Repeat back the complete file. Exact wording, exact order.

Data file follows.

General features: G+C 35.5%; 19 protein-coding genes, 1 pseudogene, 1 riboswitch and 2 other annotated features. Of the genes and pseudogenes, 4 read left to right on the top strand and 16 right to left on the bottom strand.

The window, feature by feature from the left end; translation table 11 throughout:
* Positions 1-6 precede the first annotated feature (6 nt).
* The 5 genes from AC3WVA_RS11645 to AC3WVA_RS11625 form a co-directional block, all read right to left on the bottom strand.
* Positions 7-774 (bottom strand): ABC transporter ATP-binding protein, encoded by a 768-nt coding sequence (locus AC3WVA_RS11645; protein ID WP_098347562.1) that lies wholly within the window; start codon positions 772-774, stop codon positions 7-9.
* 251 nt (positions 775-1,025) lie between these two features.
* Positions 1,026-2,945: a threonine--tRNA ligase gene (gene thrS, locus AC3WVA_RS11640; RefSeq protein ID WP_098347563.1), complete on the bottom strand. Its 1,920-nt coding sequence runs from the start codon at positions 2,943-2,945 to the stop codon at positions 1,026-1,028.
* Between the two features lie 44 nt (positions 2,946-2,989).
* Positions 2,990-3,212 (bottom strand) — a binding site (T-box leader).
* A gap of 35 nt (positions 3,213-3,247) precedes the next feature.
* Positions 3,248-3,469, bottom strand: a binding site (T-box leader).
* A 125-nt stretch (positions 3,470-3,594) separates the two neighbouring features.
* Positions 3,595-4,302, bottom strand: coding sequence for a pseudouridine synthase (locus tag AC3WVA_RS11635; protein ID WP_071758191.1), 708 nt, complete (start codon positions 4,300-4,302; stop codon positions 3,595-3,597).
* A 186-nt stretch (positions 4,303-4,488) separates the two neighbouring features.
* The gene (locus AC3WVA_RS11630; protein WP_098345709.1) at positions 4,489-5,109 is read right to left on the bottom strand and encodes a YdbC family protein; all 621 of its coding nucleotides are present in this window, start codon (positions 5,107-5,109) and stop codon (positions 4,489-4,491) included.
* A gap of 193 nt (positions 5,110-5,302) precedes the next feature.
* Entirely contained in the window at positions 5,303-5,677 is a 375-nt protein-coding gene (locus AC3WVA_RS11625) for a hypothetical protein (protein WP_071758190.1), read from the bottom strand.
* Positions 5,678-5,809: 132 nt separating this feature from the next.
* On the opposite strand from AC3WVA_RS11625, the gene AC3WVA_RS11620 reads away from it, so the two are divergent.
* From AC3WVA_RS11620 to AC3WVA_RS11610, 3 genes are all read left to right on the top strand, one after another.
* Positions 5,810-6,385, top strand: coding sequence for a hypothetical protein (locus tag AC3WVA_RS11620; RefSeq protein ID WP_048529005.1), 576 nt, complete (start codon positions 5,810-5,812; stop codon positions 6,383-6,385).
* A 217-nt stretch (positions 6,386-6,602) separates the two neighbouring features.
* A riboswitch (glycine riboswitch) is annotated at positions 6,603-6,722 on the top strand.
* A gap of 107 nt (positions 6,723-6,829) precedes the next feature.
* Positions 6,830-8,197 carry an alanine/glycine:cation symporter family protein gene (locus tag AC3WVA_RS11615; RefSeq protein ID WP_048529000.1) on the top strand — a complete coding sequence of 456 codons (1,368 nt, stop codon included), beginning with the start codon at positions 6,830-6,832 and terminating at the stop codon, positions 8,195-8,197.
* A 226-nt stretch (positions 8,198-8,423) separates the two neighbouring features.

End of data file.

General features: G+C 35.5%; 19 protein-coding genes, 1 pseudogene, 1 riboswitch and 2 other annotated features. Of the genes and pseudogenes, 4 read left to right on the top strand and 16 right to left on the bottom strand.

The window, feature by feature from the left end; translation table 11 throughout:
* Positions 1-6 precede the first annotated feature (6 nt).
* The 5 genes from AC3WVA_RS11645 to AC3WVA_RS11625 form a co-directional block, all read right to left on the bottom strand.
* Positions 7-774 (bottom strand): ABC transporter ATP-binding protein, encoded by a 768-nt coding sequence (locus AC3WVA_RS11645; protein ID WP_098347562.1) that lies wholly within the window; start codon positions 772-774, stop codon positions 7-9.
* 251 nt (positions 775-1,025) lie between these two features.
* Positions 1,026-2,945: a threonine--tRNA ligase gene (gene thrS, locus AC3WVA_RS11640; RefSeq protein ID WP_098347563.1), complete on the bottom strand. Its 1,920-nt coding sequence runs from the start codon at positions 2,943-2,945 to the stop codon at positions 1,026-1,028.
* Between the two features lie 44 nt (positions 2,946-2,989).
* Positions 2,990-3,212 (bottom strand) — a binding site (T-box leader).
* A gap of 35 nt (positions 3,213-3,247) precedes the next feature.
* Positions 3,248-3,469, bottom strand: a binding site (T-box leader).
* A 125-nt stretch (positions 3,470-3,594) separates the two neighbouring features.
* Positions 3,595-4,302, bottom strand: coding sequence for a pseudouridine synthase (locus tag AC3WVA_RS11635; protein ID WP_071758191.1), 708 nt, complete (start codon positions 4,300-4,302; stop codon positions 3,595-3,597).
* A 186-nt stretch (positions 4,303-4,488) separates the two neighbouring features.
* The gene (locus AC3WVA_RS11630; protein WP_098345709.1) at positions 4,489-5,109 is read right to left on the bottom strand and encodes a YdbC family protein; all 621 of its coding nucleotides are present in this window, start codon (positions 5,107-5,109) and stop codon (positions 4,489-4,491) included.
* A gap of 193 nt (positions 5,110-5,302) precedes the next feature.
* Entirely contained in the window at positions 5,303-5,677 is a 375-nt protein-coding gene (locus AC3WVA_RS11625) for a hypothetical protein (protein WP_071758190.1), read from the bottom strand.
* Positions 5,678-5,809: 132 nt separating this feature from the next.
* On the opposite strand from AC3WVA_RS11625, the gene AC3WVA_RS11620 reads away from it, so the two are divergent.
* From AC3WVA_RS11620 to AC3WVA_RS11610, 3 genes are all read left to right on the top strand, one after another.
* Positions 5,810-6,385, top strand: coding sequence for a hypothetical protein (locus tag AC3WVA_RS11620; RefSeq protein ID WP_048529005.1), 576 nt, complete (start codon positions 5,810-5,812; stop codon positions 6,383-6,385).
* A 217-nt stretch (positions 6,386-6,602) separates the two neighbouring features.
* A riboswitch (glycine riboswitch) is annotated at positions 6,603-6,722 on the top strand.
* A gap of 107 nt (positions 6,723-6,829) precedes the next feature.
* Positions 6,830-8,197 carry an alanine/glycine:cation symporter family protein gene (locus tag AC3WVA_RS11615; RefSeq protein ID WP_048529000.1) on the top strand — a complete coding sequence of 456 codons (1,368 nt, stop codon included), beginning with the start codon at positions 6,830-6,832 and terminating at the stop codon, positions 8,195-8,197.
* A 226-nt stretch (positions 8,198-8,423) separates the two neighbouring features.